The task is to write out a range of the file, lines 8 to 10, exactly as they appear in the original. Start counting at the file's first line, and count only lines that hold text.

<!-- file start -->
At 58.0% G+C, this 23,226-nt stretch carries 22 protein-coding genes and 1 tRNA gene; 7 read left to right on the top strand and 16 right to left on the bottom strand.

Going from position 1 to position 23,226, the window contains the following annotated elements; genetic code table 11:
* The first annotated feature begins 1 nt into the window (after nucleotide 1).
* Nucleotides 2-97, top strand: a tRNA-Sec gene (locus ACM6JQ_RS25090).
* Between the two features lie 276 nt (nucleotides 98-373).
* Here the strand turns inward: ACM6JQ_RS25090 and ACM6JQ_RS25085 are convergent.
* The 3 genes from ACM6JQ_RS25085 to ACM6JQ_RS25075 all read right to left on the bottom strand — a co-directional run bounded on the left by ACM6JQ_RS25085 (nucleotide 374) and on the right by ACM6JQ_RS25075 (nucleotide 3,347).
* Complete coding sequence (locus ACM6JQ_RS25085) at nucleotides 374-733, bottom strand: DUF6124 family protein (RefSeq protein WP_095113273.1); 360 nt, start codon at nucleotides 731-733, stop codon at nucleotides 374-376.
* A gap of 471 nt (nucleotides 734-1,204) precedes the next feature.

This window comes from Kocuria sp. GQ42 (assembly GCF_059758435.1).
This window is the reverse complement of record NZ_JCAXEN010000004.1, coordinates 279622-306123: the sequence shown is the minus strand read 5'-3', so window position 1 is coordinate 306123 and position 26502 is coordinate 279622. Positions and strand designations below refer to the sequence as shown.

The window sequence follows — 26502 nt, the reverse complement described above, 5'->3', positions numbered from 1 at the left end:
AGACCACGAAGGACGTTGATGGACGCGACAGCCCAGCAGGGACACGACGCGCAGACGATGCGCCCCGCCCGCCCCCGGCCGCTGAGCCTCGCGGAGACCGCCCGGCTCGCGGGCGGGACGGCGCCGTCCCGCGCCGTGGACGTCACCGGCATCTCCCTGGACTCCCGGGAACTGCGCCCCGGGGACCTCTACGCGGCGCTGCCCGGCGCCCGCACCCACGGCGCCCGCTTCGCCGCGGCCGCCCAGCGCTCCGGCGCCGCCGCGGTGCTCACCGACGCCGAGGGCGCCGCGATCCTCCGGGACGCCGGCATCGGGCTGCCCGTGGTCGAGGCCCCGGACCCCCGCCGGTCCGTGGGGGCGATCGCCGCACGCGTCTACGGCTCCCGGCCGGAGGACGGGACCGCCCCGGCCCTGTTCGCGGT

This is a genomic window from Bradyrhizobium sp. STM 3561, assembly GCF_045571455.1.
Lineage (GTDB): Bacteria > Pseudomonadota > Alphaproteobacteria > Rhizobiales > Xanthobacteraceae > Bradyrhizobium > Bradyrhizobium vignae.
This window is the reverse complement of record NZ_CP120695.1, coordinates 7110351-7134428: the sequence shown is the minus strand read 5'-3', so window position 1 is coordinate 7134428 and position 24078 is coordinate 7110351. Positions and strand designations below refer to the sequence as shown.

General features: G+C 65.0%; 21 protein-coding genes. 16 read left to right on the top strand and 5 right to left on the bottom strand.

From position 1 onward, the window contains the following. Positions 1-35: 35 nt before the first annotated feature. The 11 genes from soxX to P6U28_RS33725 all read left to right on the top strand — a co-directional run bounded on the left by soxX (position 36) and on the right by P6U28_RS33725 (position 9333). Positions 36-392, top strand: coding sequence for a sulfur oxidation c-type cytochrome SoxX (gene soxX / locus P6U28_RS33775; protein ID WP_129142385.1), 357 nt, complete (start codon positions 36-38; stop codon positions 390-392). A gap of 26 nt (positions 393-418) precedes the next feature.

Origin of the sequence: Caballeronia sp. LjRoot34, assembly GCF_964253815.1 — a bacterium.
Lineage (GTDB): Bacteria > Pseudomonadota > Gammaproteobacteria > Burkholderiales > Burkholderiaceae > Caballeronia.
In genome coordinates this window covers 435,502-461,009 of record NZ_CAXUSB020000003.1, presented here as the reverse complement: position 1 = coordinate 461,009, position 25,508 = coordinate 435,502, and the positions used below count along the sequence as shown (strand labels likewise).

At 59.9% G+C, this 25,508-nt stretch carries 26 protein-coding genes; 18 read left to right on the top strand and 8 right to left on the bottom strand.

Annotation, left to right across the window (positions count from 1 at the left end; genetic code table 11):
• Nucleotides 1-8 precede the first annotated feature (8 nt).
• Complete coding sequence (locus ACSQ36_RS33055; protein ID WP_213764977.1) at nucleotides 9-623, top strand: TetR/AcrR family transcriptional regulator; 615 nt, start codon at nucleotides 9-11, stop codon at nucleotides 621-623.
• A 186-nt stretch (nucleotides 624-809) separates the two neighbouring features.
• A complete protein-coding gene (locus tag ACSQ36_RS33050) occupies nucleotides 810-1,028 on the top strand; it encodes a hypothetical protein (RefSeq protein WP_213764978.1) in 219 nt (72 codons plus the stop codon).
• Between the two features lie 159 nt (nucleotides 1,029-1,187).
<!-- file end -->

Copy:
* Complete coding sequence (locus ACM6JQ_RS25085) at nucleotides 374-733, bottom strand: DUF6124 family protein (RefSeq protein WP_095113273.1); 360 nt, start codon at nucleotides 731-733, stop codon at nucleotides 374-376.
* A gap of 471 nt (nucleotides 734-1,204) precedes the next feature.

This window comes from Kocuria sp. GQ42 (assembly GCF_059758435.1).